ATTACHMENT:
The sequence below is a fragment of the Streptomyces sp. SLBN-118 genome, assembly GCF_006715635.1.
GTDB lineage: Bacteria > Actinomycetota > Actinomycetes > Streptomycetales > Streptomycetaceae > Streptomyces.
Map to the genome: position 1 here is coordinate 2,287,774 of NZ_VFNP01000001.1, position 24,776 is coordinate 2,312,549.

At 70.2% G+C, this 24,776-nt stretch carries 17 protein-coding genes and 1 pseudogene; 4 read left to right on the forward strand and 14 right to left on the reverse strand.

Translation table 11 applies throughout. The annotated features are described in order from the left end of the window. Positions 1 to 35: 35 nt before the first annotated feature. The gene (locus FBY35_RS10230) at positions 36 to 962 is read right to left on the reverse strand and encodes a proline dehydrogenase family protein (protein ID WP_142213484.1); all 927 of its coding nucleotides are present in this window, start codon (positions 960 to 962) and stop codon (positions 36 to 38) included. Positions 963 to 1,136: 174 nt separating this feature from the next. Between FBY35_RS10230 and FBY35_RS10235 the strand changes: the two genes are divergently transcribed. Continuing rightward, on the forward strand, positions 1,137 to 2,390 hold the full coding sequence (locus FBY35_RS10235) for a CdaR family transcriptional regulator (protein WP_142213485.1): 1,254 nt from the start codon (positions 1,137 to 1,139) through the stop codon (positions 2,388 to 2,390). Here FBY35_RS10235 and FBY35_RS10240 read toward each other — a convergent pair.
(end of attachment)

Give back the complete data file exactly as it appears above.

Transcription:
The sequence below is a fragment of the Streptomyces sp. SLBN-118 genome, assembly GCF_006715635.1.
GTDB lineage: Bacteria > Actinomycetota > Actinomycetes > Streptomycetales > Streptomycetaceae > Streptomyces.
Map to the genome: position 1 here is coordinate 2,287,774 of NZ_VFNP01000001.1, position 24,776 is coordinate 2,312,549.

At 70.2% G+C, this 24,776-nt stretch carries 17 protein-coding genes and 1 pseudogene; 4 read left to right on the forward strand and 14 right to left on the reverse strand.

Translation table 11 applies throughout. The annotated features are described in order from the left end of the window. Positions 1 to 35: 35 nt before the first annotated feature. The gene (locus FBY35_RS10230) at positions 36 to 962 is read right to left on the reverse strand and encodes a proline dehydrogenase family protein (protein ID WP_142213484.1); all 927 of its coding nucleotides are present in this window, start codon (positions 960 to 962) and stop codon (positions 36 to 38) included. Positions 963 to 1,136: 174 nt separating this feature from the next. Between FBY35_RS10230 and FBY35_RS10235 the strand changes: the two genes are divergently transcribed. Continuing rightward, on the forward strand, positions 1,137 to 2,390 hold the full coding sequence (locus FBY35_RS10235) for a CdaR family transcriptional regulator (protein WP_142213485.1): 1,254 nt from the start codon (positions 1,137 to 1,139) through the stop codon (positions 2,388 to 2,390). Here FBY35_RS10235 and FBY35_RS10240 read toward each other — a convergent pair.